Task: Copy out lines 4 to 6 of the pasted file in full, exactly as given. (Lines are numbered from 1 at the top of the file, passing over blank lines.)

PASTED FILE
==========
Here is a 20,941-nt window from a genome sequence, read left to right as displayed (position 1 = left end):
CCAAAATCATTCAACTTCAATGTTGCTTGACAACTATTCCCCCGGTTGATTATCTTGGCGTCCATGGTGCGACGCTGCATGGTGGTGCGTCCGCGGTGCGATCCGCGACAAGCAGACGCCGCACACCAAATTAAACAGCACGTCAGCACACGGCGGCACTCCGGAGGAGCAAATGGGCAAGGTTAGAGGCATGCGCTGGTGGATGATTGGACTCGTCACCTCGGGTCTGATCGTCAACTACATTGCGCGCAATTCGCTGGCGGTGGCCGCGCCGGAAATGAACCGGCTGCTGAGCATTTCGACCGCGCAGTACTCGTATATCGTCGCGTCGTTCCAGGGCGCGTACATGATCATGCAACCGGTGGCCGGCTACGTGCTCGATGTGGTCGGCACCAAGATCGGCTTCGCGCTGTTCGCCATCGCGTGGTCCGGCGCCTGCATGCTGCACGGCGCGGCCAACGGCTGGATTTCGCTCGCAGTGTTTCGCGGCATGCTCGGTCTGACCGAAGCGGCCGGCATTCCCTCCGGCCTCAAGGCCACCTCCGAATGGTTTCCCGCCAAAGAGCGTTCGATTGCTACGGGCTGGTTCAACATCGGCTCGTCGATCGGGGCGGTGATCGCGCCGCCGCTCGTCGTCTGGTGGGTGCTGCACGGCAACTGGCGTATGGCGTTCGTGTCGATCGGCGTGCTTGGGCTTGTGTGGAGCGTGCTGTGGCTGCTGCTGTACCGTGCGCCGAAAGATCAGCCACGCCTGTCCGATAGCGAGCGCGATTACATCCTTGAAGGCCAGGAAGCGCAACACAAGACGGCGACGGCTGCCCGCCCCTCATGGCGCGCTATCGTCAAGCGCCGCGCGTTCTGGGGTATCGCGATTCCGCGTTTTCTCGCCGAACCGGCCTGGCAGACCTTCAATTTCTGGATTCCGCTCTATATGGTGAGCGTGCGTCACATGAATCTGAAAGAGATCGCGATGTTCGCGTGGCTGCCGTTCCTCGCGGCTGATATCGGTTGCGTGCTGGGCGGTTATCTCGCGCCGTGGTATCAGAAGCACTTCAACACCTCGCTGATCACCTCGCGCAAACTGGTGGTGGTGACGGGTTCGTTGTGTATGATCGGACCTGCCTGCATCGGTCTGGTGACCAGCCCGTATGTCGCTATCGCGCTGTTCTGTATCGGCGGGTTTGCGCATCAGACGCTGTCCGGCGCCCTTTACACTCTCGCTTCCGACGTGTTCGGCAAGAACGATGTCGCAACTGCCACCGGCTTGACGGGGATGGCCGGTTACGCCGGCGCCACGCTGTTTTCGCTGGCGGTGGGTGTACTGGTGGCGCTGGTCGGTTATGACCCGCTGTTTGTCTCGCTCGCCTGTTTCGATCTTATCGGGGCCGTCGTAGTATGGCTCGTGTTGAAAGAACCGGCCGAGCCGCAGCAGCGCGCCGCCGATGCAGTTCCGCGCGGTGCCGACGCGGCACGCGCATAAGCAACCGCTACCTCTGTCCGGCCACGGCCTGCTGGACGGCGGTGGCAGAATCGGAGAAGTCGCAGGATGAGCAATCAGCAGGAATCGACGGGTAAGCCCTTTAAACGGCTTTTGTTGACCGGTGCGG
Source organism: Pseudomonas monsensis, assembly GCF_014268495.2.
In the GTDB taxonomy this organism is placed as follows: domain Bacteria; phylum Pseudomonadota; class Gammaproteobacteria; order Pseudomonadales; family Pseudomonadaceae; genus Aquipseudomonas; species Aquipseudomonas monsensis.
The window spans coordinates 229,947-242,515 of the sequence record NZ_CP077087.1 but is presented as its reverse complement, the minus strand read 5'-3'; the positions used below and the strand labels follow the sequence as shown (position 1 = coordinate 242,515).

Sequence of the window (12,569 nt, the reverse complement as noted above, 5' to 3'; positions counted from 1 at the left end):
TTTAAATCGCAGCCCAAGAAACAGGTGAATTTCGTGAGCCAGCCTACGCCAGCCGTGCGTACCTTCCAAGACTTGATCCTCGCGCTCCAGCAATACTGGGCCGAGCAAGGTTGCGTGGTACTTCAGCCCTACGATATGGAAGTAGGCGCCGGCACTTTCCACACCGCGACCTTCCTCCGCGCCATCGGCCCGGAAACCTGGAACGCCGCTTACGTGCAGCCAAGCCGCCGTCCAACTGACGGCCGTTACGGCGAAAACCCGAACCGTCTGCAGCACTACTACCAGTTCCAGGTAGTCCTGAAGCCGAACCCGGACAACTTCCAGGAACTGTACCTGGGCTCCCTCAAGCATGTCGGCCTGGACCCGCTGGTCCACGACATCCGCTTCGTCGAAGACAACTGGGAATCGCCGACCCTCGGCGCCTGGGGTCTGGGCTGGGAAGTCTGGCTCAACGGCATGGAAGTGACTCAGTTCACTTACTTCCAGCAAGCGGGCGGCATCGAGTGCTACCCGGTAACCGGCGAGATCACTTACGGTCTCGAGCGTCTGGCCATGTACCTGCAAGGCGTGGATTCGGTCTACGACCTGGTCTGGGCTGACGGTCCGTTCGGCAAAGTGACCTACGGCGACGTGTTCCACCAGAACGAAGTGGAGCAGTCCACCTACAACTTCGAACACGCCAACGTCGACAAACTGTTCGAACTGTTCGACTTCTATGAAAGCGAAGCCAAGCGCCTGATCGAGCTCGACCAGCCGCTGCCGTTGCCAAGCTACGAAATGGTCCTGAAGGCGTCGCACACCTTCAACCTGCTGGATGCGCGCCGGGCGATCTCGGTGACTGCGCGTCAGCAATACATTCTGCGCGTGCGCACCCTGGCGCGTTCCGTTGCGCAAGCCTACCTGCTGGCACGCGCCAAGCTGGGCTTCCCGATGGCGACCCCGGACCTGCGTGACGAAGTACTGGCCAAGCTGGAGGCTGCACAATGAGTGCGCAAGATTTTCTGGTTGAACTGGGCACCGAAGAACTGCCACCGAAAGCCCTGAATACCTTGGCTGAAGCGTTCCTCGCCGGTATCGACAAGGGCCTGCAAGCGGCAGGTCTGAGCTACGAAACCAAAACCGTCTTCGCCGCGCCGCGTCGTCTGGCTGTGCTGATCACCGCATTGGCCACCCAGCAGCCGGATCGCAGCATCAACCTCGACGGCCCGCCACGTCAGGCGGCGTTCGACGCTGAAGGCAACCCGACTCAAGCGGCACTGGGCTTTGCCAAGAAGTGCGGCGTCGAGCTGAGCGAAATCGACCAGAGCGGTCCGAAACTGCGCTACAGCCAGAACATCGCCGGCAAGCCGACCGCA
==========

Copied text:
In the GTDB taxonomy this organism is placed as follows: domain Bacteria; phylum Pseudomonadota; class Gammaproteobacteria; order Pseudomonadales; family Pseudomonadaceae; genus Aquipseudomonas; species Aquipseudomonas monsensis.
The window spans coordinates 229,947-242,515 of the sequence record NZ_CP077087.1 but is presented as its reverse complement, the minus strand read 5'-3'; the positions used below and the strand labels follow the sequence as shown (position 1 = coordinate 242,515).

Sequence of the window (12,569 nt, the reverse complement as noted above, 5' to 3'; positions counted from 1 at the left end):